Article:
A further repercussion of the Brexit vote is that many senior staff are reluctant to look at new roles. Dixon adds: “We have to work much harder to convince people to move – we need to present a mix of personal, professional and academic drivers to lead someone to make that decision.”
Ensuring that candidates have the best possible experience during the hiring process is more important than ever. The recruitment process has become far more two-way compared with the traditional approach of “here’s the brief, please deliver a shortlist”, according to Dixon Walter.
“Candidates expect more detail and quality in the process. We can generate a fantastic shortlist for clients but if their process does nothing to entice them, they may go elsewhere. People need to be convinced and reassured,” Dixon explains. From the universities’ perspective, meanwhile, they’re looking at a broader set of success indicators – universities’ TEF rankings and student feedback scores now sit alongside individuals’ academic or professional achievements when selecting the best talent. “Another key consideration is to ensure the drive for equality and greater diversity runs through all of our activity,” Walter adds.
Moving forward, developing leadership skills will be “crucial”, insists Walter. “For universities to be successful, they need to up-skill their staff to become better and more effective leaders as well as better and more effective academics,” he says. Dixon adds that the sector will increasingly need to look at more flexible workforce solutions – whether through interim support, outsourcing aspects of their operations or reviewing their cost base.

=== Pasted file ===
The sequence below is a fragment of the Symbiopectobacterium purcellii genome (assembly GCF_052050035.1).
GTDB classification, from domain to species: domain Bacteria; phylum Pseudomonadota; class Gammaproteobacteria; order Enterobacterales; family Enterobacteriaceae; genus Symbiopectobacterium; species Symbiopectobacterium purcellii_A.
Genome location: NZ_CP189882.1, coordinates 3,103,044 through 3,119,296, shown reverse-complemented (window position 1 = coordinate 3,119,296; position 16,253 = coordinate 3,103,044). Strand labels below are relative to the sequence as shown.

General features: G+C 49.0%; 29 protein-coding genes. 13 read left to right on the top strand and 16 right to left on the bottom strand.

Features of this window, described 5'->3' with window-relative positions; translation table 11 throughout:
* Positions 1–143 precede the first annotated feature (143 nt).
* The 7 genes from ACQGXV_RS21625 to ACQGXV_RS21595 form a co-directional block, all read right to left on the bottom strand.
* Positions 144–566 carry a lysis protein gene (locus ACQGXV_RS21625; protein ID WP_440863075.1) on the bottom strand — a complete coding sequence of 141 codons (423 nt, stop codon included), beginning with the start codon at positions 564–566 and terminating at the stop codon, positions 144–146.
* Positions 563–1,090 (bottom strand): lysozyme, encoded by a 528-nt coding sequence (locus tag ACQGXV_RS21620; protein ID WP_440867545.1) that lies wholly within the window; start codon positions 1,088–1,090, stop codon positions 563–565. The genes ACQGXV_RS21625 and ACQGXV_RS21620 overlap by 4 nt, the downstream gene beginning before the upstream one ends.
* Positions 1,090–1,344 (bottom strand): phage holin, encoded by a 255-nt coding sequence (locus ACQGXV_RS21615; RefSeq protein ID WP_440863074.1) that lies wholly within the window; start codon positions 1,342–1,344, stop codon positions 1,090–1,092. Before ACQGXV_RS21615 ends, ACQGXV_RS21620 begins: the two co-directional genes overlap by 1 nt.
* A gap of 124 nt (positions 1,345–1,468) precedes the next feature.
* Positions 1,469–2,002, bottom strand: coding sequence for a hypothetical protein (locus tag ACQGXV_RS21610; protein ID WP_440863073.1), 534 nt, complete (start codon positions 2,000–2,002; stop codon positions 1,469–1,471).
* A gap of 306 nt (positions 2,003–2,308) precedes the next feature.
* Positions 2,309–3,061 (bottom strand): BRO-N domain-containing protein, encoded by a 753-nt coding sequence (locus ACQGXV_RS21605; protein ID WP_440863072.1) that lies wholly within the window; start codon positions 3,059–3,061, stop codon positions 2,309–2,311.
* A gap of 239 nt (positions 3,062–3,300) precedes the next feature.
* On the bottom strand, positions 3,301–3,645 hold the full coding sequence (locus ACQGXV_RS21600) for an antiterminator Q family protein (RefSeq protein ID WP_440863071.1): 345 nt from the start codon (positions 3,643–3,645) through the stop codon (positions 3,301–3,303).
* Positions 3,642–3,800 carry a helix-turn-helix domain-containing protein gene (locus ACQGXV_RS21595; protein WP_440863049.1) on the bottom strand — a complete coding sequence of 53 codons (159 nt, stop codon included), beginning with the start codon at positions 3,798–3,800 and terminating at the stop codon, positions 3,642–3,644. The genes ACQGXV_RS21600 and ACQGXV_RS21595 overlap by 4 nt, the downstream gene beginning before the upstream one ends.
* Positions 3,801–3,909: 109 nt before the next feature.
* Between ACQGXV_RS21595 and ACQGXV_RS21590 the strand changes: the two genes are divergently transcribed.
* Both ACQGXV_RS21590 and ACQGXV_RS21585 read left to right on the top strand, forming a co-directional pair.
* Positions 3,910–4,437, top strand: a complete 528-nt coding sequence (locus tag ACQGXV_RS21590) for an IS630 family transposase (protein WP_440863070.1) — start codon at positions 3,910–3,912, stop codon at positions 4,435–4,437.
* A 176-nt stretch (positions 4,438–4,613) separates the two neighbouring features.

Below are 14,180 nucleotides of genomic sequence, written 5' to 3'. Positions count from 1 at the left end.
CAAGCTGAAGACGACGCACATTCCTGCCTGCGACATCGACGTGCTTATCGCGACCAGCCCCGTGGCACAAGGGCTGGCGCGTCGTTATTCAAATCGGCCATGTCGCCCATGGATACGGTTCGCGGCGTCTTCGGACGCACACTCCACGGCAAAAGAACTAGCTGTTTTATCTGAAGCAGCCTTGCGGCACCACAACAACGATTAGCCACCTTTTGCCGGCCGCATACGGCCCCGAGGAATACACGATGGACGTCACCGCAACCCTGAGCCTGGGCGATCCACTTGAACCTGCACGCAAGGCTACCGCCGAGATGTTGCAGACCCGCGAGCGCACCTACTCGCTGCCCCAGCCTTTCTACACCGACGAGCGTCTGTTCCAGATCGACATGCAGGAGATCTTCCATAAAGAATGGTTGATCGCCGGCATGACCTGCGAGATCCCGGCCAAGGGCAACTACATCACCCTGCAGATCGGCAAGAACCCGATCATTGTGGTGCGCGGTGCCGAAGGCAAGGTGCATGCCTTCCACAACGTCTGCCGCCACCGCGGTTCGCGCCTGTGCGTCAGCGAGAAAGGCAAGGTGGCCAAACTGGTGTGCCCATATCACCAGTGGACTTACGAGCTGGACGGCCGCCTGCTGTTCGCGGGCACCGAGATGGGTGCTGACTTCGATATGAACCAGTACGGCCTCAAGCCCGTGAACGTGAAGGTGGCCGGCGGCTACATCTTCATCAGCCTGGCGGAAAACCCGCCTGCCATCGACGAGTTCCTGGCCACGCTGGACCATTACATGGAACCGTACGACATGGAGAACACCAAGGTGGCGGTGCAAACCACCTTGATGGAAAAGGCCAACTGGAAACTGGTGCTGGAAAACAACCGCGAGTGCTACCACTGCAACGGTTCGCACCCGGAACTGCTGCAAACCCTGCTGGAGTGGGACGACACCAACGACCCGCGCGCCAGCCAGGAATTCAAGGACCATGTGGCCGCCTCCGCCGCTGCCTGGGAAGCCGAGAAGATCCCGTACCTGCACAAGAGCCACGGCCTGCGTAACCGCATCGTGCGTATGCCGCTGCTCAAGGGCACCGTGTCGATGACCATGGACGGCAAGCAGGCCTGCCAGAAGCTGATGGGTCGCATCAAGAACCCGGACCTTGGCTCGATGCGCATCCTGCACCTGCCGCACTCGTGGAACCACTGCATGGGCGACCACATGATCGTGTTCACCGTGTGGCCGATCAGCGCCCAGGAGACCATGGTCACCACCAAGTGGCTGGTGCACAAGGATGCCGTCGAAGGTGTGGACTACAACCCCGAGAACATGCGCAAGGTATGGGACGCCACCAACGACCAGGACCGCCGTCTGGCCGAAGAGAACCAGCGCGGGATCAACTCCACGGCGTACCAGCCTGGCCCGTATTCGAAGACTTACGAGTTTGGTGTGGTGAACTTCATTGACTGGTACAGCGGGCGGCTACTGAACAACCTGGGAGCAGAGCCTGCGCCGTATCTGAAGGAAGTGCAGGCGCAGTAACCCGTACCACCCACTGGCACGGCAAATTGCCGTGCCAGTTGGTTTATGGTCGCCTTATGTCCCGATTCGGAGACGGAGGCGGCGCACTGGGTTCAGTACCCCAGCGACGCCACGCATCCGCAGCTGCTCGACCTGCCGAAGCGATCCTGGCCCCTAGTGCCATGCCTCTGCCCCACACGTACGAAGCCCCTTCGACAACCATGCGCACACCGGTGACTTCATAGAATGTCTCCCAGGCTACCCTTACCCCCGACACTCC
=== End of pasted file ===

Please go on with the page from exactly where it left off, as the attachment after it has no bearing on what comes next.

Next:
“Another thing universities have grappled with is performance management,” says Walter. “In particular, the question of how you create a performance culture without imposing rigid measures of what performance is. From an HR perspective, that’s a major challenge.” Some institutions admit they are on a learning curve with this. The role for search companies such as Dixon Walter is to challenge them constructively. “Our job is to be professional advisers: what are the issues that need to be addressed and what are the ways we can fulfil those needs?” Dixon concludes. “It all goes back to our relationship with the client.”
Original source; https://www.timeshighereducati…
Posted by Sarah Walker
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Emma Wilkins of Dixon Walter, led the recruitment campaign for this key appointment. It follows successful academic leadership appointments elsewhere for the University. Emma has taken much time to understand the institution and provide key advice on how to market the opportunities to ensure the best talent is found.
Hands up who’s ready for half term! Phew what a busy start to the academic year it’s been. At Dixon Walter, we’ve been busy working on some fantastic appointments with existing clients and new. Thank you to all those who continue to support us.
The theme this year, Take Action Make Impact, centres around the idea that we are all trying to reach effective, positive and sustainable impact through inclusion action for all those we work with and for ourselves. That is the ultimate aim of inclusion and diversity and why it’s so important to continue striving for truly inclusive workplaces – to create equity and equality impact for all.